Mentions: Complexity. Most of the USV produced after a brief opposite sex interaction consisted of 1-note simple calls. These isolated calls were produced 71% of the time. In contrast, calls that showed a higher level of structural complexity, such as those multi-note simple calls and composite calls, were produced less than 24% of the time (Fig. 3A). The proportion of calls observed for each category of complexity was significantly different (GLM: F5,72 = 167.8, P < 0.01). The majority of USV produced by both males and females were 1-note simple calls, and the interaction between sex and complexity was significant (GLM: F5,72 = 4.10, P = 0.0205). Males produced a higher proportion of multi-note simple calls (essentially simple calls with frequency jumps) than females (t1 = -2.85 p = 0.0168) (Fig. 3A).


Ultrasonic vocalizations in golden hamsters (Mesocricetus auratus) reveal modest sex differences and nonlinear signals of sexual motivation.

Fernández-Vargas M, Johnston RE - PLoS ONE (2015)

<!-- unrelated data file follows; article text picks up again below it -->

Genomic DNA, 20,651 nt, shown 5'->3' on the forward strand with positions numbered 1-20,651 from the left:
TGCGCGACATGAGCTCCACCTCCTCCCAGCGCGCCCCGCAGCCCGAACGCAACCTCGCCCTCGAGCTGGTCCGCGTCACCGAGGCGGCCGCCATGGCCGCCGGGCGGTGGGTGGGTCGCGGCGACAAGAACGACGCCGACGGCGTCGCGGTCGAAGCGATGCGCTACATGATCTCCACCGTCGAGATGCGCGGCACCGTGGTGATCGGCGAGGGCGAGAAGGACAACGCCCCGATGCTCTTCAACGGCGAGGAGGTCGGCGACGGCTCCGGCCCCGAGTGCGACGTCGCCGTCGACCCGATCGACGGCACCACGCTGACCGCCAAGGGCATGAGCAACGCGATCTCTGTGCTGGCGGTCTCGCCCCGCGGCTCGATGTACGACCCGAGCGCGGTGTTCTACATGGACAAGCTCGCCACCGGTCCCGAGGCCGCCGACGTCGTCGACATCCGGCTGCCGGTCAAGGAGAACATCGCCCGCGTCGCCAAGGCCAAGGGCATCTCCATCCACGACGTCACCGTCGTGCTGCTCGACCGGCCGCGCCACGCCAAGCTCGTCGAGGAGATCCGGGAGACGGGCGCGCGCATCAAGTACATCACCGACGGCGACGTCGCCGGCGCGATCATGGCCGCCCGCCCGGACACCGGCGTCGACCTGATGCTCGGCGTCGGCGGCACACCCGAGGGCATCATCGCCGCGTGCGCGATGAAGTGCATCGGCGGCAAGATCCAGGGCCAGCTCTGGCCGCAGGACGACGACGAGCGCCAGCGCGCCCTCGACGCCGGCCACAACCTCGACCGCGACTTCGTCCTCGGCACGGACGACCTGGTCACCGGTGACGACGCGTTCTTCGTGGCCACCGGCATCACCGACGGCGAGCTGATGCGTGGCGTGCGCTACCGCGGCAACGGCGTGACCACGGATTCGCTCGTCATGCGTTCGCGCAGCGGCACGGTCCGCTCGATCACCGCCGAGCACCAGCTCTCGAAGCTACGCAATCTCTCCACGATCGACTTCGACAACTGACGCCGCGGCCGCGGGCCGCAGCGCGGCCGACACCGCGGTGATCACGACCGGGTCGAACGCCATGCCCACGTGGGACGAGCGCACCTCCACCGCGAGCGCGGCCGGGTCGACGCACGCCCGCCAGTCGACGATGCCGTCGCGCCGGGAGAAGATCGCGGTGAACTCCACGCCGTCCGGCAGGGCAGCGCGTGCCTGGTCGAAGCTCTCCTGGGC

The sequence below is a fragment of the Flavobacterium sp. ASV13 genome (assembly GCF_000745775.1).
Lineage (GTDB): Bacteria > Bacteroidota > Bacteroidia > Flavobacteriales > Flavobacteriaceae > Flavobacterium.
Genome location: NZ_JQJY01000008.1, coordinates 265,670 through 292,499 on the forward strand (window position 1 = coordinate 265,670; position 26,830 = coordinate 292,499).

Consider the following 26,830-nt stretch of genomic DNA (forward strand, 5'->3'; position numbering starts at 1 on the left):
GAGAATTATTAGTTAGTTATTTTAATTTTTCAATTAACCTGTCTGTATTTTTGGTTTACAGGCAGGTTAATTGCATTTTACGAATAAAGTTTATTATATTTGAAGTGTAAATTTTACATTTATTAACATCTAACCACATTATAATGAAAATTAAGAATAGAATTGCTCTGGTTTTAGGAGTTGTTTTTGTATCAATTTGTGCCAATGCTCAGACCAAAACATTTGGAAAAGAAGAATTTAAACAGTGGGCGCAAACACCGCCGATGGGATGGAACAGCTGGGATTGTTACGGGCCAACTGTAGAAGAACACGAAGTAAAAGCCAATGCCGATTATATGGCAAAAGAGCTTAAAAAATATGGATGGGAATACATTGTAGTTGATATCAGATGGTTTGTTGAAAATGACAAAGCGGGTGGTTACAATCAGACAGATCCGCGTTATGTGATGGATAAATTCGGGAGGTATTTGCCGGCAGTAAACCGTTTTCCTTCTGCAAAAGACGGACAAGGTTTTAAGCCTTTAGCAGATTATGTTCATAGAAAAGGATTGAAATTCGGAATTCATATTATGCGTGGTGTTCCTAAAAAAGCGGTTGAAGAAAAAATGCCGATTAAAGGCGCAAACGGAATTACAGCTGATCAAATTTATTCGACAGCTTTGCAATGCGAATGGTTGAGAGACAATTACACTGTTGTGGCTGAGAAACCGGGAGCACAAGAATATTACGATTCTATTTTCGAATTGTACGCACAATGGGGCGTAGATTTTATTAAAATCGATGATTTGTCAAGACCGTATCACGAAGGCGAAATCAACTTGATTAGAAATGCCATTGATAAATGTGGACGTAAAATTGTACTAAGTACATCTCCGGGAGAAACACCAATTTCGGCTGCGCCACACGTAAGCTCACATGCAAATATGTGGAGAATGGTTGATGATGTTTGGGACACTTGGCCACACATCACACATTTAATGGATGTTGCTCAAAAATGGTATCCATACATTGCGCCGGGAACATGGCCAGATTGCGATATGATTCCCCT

Composition of the vocal repertoire produced by male and estrous female golden hamsters after interacting with an opposite sex individual.(A) Proportion of USV produced based on structural complexity (GLM, Complexity*Sex: F5,72 = 4.10, P = 0.0205). (B) Proportion of simple call types produced in each of the 8 major categories (FT = Flats, 1-FJ = one frequency jump, multi-FJ = two or more frequency jumps) (GLM, Call type*Sex: F15,192 = 1.54, P = 0.156). (C) Proportion of simple call types produced merged into 5 major categories. The category Wavy merged the waves, humps and chevrons and the category Frequency Jumps (F. Jumps) merged 1-FJ and multi-FJ types from previous categorization based on 8 categories (GLM, Call type*Sex: F9,120 = 2.04, P = 0.0925). (D) Proportion of USV produced based on different levels of deterministic chaos (L = lineal, DC1 = deterministic chaos 1, DC2 = deterministic chaos 2, DC3 = deterministic chaos 3) (GLM, DC*Sex: F7,96 = 4.11, P = 0.0087). (E) Proportion of USV produced based on the presence or absence of frequency jumps (FJ), (GLM, Sex*FJ: F3,48 = 3.62, P = 0.0007). *P ≤ 0.05, **P ≤ 0.01.
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getmorefigures.php?uid=PMC4340904&req=5